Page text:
[ gahr-nit ]
/ ˈgɑr nɪt /
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any of a group of hard, vitreous minerals, silicates of calcium, magnesium, iron, or manganese with aluminum or iron, varying in color: a deep-red transparent variety is used as a gem and as an abrasive.
a deep-red color.
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Origin of garnet

1275–1325; Middle English garnet, gernate<Old French gernate, grenade<Latin grānātum granular; cf. pomegranate


gar·net·like, adjective

Other definitions for garnet (2 of 2)

[ gahr-nit ]
/ ˈgɑr nɪt /

Henry Highland, 1815–82, U.S. clergyman and abolitionist.
Dictionary.com Unabridged Based on the Random House Unabridged Dictionary, © Random House, Inc. 2022


What does garnet mean?

A garnet is a deep-red transparent gemstone.

This is just one type of garnet, which is a type of mineral. Garnet can also be brown, black, green, or yellow, and some kinds are opaque (nontransparent). Still, the name garnet is most popularly associated with the glassy red gemstone, and the word garnet can also be used to refer to a deep-red color.

Garnet gems are traditionally considered semiprecious, which is a label applied to a class of gems that have commercial value but one that is less than that of stones labeled precious. However, garnets can cost much more than some precious stones.

Garnet is the traditional birthstone for the month of January. It is also associated with the zodiac signs Capricorn and Aquarius.

Along with its use in jewelry and other decorative uses, garnet is also used as an abrasive, which is a material used for grinding or polishing. For example, garnet paper is a kind of sandpaper made with crushed garnet.

Example: My mom gave me a necklace with a garnet pendant for my birthday.

Where does garnet come from?

The first records of the word garnet come from around 1300. It comes from the Old French grenat, from grenat, meaning “red,” from pome grenate, referring to the pomegranate. In this phrase, pome means “apple” and grenate means “seedy,” ultimately coming from the Latin grānātum, meaning “granular” or “seedy.” The pomegranate was called a “seedy apple” in reference to its many jewellike seed pods, and the garnet gem is thought to have been named for its resemblance to these, though this isn’t known for certain.

Garnet is usually formed in metamorphic rock but can also occur in igneous and sedimentary rock. It can be made up of a combination of calcium, magnesium, iron, manganese, aluminum, and chromium.

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What are some other forms related to garnet?

  • garnetlike (adjective)

What are some words that share a root or word element with garnet

What are some words that often get used in discussing garnet?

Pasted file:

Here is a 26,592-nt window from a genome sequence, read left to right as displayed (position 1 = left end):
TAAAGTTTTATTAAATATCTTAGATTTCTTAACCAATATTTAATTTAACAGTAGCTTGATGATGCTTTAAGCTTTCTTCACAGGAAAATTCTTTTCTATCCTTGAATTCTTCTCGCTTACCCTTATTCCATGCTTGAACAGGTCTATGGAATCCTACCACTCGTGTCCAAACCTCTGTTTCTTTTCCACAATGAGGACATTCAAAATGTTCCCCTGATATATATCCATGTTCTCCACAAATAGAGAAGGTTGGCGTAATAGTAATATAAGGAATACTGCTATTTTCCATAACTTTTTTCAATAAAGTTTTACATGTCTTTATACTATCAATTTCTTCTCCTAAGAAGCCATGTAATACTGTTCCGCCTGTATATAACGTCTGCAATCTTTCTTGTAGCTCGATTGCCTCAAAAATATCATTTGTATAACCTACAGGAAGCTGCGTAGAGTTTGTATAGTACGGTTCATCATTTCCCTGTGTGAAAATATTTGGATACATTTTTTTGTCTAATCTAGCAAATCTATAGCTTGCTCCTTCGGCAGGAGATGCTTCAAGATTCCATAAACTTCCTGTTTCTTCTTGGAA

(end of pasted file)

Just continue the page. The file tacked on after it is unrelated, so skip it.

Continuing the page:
How is garnet used in real life?

Most people know garnet as the dark red gem that’s the January birthstone.



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True or False? 

Garnet is traditionally considered a semiprecious gem.

How to use garnet in a sentence

British Dictionary definitions for garnet (1 of 2)

/ (ˈɡɑːnɪt) /

any of a group of hard glassy red, yellow, or green minerals consisting of the silicates of calcium, iron, manganese, chromium, magnesium, and aluminium in cubic crystalline form: used as a gemstone and abrasive. Formula: A 3 B 2 (SiO 4) 3 where A is a divalent metal and B is a trivalent metal

Derived forms of garnet

garnet-like, adjective

Word Origin for garnet

C13: from Old French grenat, from grenat (adj) red, from pome grenate pomegranate

British Dictionary definitions for garnet (2 of 2)

/ (ˈɡɑːnɪt) /

nautical a tackle used for lifting cargo

Word Origin for garnet

C15: probably from Middle Dutch garnaat
Collins English Dictionary - Complete & Unabridged 2012 Digital Edition © William Collins Sons & Co. Ltd. 1979, 1986 © HarperCollins Publishers 1998, 2000, 2003, 2005, 2006, 2007, 2009, 2012

Scientific definitions for garnet

[ gärnĭt ]

Any of several common red, brown, black, green, or yellow minerals having the general chemical formula A3B2SiO8, where A is either calcium (Ca), magnesium (Mg), iron (Fe), or manganese (Mn) and B is either aluminum (Al), manganese, iron, chromium (Cr), or vanadium (V). Garnet crystals are dodecahedral in shape, transparent to semitransparent, and have a vitreous luster. They usually occur in metamorphic rocks but also occur in igneous and sedimentary rocks.
The American Heritage® Science Dictionary Copyright © 2011. Published by Houghton Mifflin Harcourt Publishing Company. All rights reserved.